beginning in September 2005. The blog closed in October 2006, as noted on
Townshend's website. It is now owned by a different user and does not
relate to Townshend's work in any way. On 25 February 2006, he announced
the issue of a mini-opera inspired by the novella for June 2006. In October
2006 The Who released an album, Endless Wire. A full opera entitled The Boy
Who Heard Music based on this concept also debuted at Vassar College in
Townshend suffers from partial deafness and tinnitus as a result of extensive
exposure to loud music through headphones and in concert, including The
Who concert at Charlton Athletic Football Ground, London, on 31 May 1976
that was listed in the Guinness Book of Records, where the volume level was
measured at 126 decibels 32 metres from the stage. In 1989, Townshend
gave the initial funding to allow the formation of the non-profit hearing
advocacy group H.E.A.R. (Hearing Education and Awareness for Rockers).
According to former keyboardist John Bundrick Townshend's overtly
outspoken views on this matter seemed very un-Rock and Roll.
From the The Who's emergence on the British musical landscape, Pete
Townshend could always be counted upon for good copy. By early 1966 he
had become the band's spokesman, interviewed separate from the band for
the BBC television series A Whole Scene Going admitting that the band used
drugs and that he considered The Beatles' backing tracks "flippin' lousy".
Throughout the 1960s Townshend made regular appearances in the pages of
British music magazines, but it was a very long interview he gave to Rolling
Stone in 1968 that sealed his reputation as one of rock's leading intellectuals
Townshend gave interview after interview to the newly risen underground
press, not only providing them with a star for their covers, but firmly
establishing his reputation as an honest and erudite commentator on the rock
'n' roll scene. In addition, he wrote his own articles, starting a regular monthly
column in Melody Maker, and contributing to Rolling Stone with an article on
his avatar Meher Baba and a review of The Who's album Meaty Beaty Big and
Townshend has withdrawn from the press on occasion. On his 30th birthday,
Townshend discussed his feelings that The Who were failing to journalist Roy
Carr, making acid comments on fellow Who member Roger Daltrey and other
leading members of the British rock community. Carr printed his remarks in the
NME causing strong friction within The Who and embarrassing Townshend.
Feeling betrayed, he stopped interviews with the press for over two years.
Nevertheless, Townshend has maintained close relationships with journalists,
and sought them out in 1982 to describe his two-year battle with cocaine and
heroin. Some of those press members turned on him in the 1980s as the punk
rock revolution led to widespread dismissal of the old guard of rock.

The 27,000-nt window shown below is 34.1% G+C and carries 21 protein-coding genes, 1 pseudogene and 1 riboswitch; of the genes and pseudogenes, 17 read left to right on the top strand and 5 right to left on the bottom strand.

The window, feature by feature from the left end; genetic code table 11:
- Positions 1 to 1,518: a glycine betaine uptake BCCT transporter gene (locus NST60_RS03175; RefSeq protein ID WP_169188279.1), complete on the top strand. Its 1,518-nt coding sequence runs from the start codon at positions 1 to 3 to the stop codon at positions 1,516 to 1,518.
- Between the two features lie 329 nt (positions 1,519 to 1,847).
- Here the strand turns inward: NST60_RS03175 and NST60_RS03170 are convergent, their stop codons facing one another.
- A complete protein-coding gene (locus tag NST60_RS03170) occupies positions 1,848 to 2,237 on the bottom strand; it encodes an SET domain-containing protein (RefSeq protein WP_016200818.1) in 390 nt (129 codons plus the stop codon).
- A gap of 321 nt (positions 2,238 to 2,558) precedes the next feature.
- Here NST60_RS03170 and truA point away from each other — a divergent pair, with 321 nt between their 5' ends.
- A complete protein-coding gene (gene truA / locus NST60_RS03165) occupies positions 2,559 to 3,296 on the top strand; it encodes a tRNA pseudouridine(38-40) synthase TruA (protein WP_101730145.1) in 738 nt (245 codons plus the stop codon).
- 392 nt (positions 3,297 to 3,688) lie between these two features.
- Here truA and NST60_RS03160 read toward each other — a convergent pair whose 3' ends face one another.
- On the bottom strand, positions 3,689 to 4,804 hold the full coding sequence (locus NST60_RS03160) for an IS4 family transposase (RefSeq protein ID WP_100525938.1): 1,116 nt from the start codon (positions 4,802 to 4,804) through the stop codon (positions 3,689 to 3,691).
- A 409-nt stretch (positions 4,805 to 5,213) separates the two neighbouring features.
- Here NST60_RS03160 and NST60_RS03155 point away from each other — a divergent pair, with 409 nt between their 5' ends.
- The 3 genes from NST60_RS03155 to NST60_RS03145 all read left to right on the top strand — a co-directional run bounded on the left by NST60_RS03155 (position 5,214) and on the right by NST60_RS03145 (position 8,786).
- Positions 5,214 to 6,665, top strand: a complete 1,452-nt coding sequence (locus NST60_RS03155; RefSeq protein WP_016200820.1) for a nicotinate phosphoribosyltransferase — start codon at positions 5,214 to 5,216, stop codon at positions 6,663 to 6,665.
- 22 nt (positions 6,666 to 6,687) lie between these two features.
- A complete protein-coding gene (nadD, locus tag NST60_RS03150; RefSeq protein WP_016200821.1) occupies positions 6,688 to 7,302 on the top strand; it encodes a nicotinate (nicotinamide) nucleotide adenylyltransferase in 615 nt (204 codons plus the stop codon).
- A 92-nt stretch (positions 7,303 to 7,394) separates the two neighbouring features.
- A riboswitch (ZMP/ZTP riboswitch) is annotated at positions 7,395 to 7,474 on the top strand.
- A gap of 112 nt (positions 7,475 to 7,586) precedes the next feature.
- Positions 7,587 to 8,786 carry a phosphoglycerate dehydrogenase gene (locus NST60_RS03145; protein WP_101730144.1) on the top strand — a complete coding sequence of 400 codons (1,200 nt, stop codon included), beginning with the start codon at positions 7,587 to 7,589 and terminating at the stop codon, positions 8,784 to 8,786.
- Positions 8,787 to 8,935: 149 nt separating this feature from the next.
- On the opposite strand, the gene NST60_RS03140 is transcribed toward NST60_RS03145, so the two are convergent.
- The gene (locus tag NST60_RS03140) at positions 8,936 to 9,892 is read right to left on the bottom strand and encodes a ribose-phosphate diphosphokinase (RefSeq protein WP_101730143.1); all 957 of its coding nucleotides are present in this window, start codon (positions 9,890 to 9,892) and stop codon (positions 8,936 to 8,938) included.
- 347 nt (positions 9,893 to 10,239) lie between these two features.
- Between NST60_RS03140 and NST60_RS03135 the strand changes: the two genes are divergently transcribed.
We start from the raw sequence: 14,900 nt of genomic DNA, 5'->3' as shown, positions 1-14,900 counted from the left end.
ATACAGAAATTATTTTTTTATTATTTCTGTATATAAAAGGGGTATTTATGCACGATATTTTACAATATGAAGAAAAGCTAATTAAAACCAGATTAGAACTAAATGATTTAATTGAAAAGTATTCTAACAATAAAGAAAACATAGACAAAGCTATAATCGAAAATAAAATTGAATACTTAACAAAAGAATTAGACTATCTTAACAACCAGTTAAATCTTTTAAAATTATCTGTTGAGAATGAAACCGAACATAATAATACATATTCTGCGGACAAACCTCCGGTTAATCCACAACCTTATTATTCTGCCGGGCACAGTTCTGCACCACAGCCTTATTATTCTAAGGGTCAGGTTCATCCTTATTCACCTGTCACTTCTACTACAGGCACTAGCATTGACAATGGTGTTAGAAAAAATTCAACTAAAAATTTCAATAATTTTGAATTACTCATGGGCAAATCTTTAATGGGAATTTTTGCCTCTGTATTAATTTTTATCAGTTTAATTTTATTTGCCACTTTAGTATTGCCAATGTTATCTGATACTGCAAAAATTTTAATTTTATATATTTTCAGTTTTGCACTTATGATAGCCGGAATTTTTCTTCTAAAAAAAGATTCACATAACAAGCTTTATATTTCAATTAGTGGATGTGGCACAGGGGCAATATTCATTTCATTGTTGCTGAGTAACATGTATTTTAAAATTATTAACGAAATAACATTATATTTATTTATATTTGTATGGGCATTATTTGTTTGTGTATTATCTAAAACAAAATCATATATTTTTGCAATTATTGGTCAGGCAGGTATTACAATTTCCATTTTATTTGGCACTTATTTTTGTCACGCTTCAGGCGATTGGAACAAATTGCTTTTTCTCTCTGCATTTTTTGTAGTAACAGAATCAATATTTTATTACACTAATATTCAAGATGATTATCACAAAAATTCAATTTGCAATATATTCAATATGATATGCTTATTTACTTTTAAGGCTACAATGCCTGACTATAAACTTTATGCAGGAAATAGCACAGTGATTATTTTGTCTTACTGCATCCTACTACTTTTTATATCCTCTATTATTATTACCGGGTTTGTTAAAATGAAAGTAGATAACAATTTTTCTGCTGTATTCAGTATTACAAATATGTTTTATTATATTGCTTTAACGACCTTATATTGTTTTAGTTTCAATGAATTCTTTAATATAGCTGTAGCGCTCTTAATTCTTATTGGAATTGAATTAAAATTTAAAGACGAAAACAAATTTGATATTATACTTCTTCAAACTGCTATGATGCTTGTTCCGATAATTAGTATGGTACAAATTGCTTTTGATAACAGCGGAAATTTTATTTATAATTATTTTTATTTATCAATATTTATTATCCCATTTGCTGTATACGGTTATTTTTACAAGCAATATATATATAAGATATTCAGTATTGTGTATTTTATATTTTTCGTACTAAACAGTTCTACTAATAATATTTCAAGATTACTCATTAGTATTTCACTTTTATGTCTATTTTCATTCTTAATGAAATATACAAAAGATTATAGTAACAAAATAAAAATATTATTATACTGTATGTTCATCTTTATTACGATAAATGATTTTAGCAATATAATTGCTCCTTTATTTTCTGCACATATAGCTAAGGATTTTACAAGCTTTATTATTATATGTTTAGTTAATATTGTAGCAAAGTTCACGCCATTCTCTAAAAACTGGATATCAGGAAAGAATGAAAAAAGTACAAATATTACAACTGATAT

Townshend attacked two of them, Julie Burchill and Tony Parsons, in the
song "Jools And Jim" on his album Empty Glass after they made some
derogatory remarks about Who drummer Keith Moon. Meanwhile several
journalists denounced Townshend for what they saw as a betrayal of the
idealism about rock music he had espoused in his earlier interviews when The
Who participated in a tour sponsored by Schlitz in 1982 and by Miller Brewing
in 1989. Townshend's 1993 concept album Psychoderelict offers a scathing
commentary on journalists in the character of Ruth Streeting, who attempts
to scandalize the main character, Ray High.
By the 1990s Townshend was still a popular interview subject although his
comments were sometimes given a scandalous spin. A 1990 book of
interviews by Timothy White, Rock Lives, contained Townshend's thoughts on
the meaning of his song "Rough Boys" that gave the mistaken impression that
he was gay or bisexual. The information was picked up by the British tabloid
press that spread this misinformation around the world. Townshend kept
silent on the issue out of respect for his gay friends, until clarifying in a 1994
Playboy interview that he was neither gay nor bisexual.
Townshend still continues to write pieces on rock and his place in it, mostly for
his website but he also remains a celebrity sought after by music magazines
and newspapers to the present day.
On 25 October 2006, Townshend declined at the last minute to do a
scheduled interview with Sirius Satellite Radio star Howard Stern after Stern's
co-host Robin Quivers and sidekick Artie Lange made joking references to his
2003 arrest. Stern conducted an interview instead with Roger Daltrey and
repeatedly expressed regret about the utterances of his on-air colleagues
stating that they did not reflect his own feelings of respect for Townshend.
Later in 2006, Townshend appeared on the popular Living Legends radio
show in an exclusive interview with Opal Bonfante. The live interview was
broadcasted worldwide on Radio London, his first live interview for fifteen
years. Townshend spoke about his forthcoming UK tour, his online novella
and his memories of the old pirate radio stations.
Throughout his solo career and his career with The Who, Townshend has
played (and destroyed) a large variety of guitars.
In the early days with The Who, Townshend played an Emile Grimshaw SS De
Luxe and 6-string and 12-string Rickenbacker semi-hollow electric guitars